Kashmir's Suffocating Patriarchy

Recently, I came across a news photo feature in one of the leading Kashmir based social media news portals that showed an assortment of pictures of young teenage Kashmiri Muslim girls practicing cricket in one of the sports stadiums of Srinagar; fully covered in pants and tracksuits along with all Covid-19 protections of wearing masks. One would think that Kashmiri society at large would encourage such sporting and immunity boosting activities among our young female population, and yet, shockingly, most of the comments from young Kashmiri Muslim men and boys were extremely patronizing. Calling these girls “shameless”, and “shameless girls of shameless parents” who are not only shaming the name of their family and Kashmiri society but also of entire Muslim community by participating in such “shameless” events.

The question that pops up from this kind of rogue mob behavior is that aren’t we acting as hypocrites. We as a society know it all very well, but hide and suppress for variety of social and political reasons. This  has not only emboldened anti-social, undisciplined and rogue elements of our Kashmiri society but it has stopped us from dealing with the problems head on.

It is very important to understand that politics and religion play an important role in our collective denial of the evils of patriarchy that has made life of Kashmiri Muslim women difficult. In our efforts to further the narrative of painting our “enemy” as bad, we as a Kashmiri Muslim society have defined image of our “enemy” or “other” as characterless, immoral and unethical entity. Someone outside out fold.

There are of course complicated political reasons for weaving such narrative and then believing collectively in it as it portrays us Kashmiris as pure, pious and virtuous, and our “enemy” as immoral, decadent and impure. It might help to sooth our collective political grievances but does it really help our Kashmiri Muslim women and their daily lives?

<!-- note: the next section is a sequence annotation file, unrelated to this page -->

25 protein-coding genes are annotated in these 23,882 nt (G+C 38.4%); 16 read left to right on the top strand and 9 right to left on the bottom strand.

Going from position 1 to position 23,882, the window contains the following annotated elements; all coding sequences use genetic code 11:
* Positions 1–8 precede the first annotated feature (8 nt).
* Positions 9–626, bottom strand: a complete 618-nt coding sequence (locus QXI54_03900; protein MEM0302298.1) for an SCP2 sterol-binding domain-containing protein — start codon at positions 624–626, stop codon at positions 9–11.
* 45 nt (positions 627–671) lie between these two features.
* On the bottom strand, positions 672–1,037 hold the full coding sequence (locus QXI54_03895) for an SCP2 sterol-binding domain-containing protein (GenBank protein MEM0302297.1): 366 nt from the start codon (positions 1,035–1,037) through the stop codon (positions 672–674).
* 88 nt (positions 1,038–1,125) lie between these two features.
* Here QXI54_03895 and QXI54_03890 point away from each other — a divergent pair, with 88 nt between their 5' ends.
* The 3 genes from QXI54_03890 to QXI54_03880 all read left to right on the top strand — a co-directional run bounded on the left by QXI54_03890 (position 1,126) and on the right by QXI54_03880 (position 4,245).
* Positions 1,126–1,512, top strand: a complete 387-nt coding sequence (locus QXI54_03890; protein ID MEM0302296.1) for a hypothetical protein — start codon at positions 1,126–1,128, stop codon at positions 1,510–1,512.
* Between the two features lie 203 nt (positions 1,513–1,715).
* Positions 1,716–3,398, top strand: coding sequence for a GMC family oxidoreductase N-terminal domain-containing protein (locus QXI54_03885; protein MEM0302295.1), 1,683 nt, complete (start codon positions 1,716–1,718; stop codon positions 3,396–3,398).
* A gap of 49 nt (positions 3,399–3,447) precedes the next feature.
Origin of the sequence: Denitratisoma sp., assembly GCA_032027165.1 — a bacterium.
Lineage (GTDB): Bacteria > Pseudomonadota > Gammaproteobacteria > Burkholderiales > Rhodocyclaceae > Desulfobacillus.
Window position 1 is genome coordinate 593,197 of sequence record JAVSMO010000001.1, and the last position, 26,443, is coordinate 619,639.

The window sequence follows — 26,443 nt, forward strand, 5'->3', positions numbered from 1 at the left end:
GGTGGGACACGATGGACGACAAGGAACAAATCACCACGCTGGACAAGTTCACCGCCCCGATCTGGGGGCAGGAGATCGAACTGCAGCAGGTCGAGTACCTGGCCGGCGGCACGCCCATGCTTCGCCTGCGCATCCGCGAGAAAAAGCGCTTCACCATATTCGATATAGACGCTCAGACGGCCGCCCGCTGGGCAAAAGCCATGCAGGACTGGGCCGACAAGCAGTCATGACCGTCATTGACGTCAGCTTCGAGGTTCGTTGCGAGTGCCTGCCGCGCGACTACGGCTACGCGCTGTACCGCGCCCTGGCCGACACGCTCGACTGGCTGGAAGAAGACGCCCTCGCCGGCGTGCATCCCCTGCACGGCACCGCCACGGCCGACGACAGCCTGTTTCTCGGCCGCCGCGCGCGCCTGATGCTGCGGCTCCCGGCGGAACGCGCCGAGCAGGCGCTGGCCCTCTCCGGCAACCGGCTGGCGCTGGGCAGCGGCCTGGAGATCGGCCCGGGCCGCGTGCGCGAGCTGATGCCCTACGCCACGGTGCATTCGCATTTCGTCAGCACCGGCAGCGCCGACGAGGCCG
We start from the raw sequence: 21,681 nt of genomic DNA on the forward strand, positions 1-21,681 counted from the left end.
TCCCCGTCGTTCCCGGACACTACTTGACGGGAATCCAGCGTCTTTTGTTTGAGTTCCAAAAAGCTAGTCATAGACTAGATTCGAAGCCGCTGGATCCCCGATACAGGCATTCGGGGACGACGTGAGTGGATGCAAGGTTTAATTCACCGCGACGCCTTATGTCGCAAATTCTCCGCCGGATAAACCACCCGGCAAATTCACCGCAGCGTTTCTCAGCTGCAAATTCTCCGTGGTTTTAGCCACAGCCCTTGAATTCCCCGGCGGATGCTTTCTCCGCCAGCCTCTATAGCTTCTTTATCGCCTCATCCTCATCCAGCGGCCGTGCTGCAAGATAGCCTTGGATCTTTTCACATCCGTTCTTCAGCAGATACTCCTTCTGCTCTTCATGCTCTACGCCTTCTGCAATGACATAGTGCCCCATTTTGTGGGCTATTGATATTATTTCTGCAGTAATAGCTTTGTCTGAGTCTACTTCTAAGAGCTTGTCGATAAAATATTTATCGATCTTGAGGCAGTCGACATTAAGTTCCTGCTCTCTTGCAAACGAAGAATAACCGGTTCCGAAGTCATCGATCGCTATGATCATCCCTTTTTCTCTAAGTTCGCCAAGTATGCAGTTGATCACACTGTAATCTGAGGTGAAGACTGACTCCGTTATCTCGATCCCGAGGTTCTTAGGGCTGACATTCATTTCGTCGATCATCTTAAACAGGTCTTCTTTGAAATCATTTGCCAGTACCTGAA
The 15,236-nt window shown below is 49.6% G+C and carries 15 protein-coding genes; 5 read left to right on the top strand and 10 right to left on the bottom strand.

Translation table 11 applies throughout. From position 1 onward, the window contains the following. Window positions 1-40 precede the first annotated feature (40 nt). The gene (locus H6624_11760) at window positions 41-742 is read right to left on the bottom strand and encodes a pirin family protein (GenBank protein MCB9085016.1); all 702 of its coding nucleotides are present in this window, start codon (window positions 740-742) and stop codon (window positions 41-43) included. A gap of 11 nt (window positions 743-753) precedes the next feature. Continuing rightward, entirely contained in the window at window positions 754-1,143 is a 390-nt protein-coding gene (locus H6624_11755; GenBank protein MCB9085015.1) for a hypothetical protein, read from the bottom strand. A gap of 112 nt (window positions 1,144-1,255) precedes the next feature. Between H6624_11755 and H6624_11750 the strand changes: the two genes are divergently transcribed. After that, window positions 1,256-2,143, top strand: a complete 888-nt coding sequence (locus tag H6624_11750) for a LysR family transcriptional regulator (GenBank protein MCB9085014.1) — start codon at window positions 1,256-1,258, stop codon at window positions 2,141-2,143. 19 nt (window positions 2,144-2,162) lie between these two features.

Talk to most young Kashmiri Muslim women, whether studying in colleges in Srinagar and other cities or living in small towns and villages, the tales of harassment abound. Our Kashmiri Muslim women folk complaint of routine inappropriate behavious, which they have now accepted as a part of life.

The important point that we as a Kashmiri society tend to ignore is that in modern times, any community is judged by how it treats its own vulnerable groups like religious minorities, women, tribal groups, marginalised castes etc. On nearly all these fronts, we as a Kashmiri society fail. The controversy surrounding a young and extremely talented Kashmiri Muslim actress, who won many accolades and world fame by acting in Hindi movies, is illustrating in this regard. Prior to that, few years ago a music band of young Kashmiri Muslim girl was also publicly criticized for indulging in “shameless” and “un-Islamic” behavior, forcing them to withdraw.

In all of these anti-women societal behaviors, Kashmiri society has dragged the name of religion, while not explaining as to how come such artistic and sports endeavors for Muslim women are part of the national mainstream of all Muslim majority countries including Saudi Arabia, Turkey, Islamic Republic of Iran, Pakistan, Bangladesh, Central Asian Muslim nations, Indonesia, Egypt and even Afghanistan.

Countries like Iran, Turkey, Pakistan, Indonesia and Egypt have a thriving film industry with a long history of Muslim actresses. The Muslim women citizens in all these countries are part of their respective national sports teams and even compete internationally including in Olympics and Asian Games. Do the Muslim men in these countries also call their Muslim women as pursuing careers, that are perceived as “un-Islamic”?

Why has Kashmir fallen so backward among all progressive Muslim societies in such a short span of time. Why no one questions that Kashmiri women, who have always dressed modestly are now covered in culturally alien dresses?

The collective denial of the fact that Kashmiri Muslim society suffers from the same social evils as the so called “enemy” is consuming the core of our collective conscience.

The result is for all of us to see. Kashmiri Muslim women are now the victim of substance abuse, thousands of Kashmiri Muslim women have crossed the age of marriage and many hundreds are trapped in violent marriages subject to physical beatings and other harassments. This is the overall condition of our society, and then we start taking a high moral ground and patronizing others.

The question therefore is, what after all will it take to shake the conscience of Kashmiri society; so that  we recognize these social evils and then accordingly deal with them.

Javed Beigh is a Political Analyst, who served as PRO to Ex. CM of the erstwhile state of J&K. Views are personal.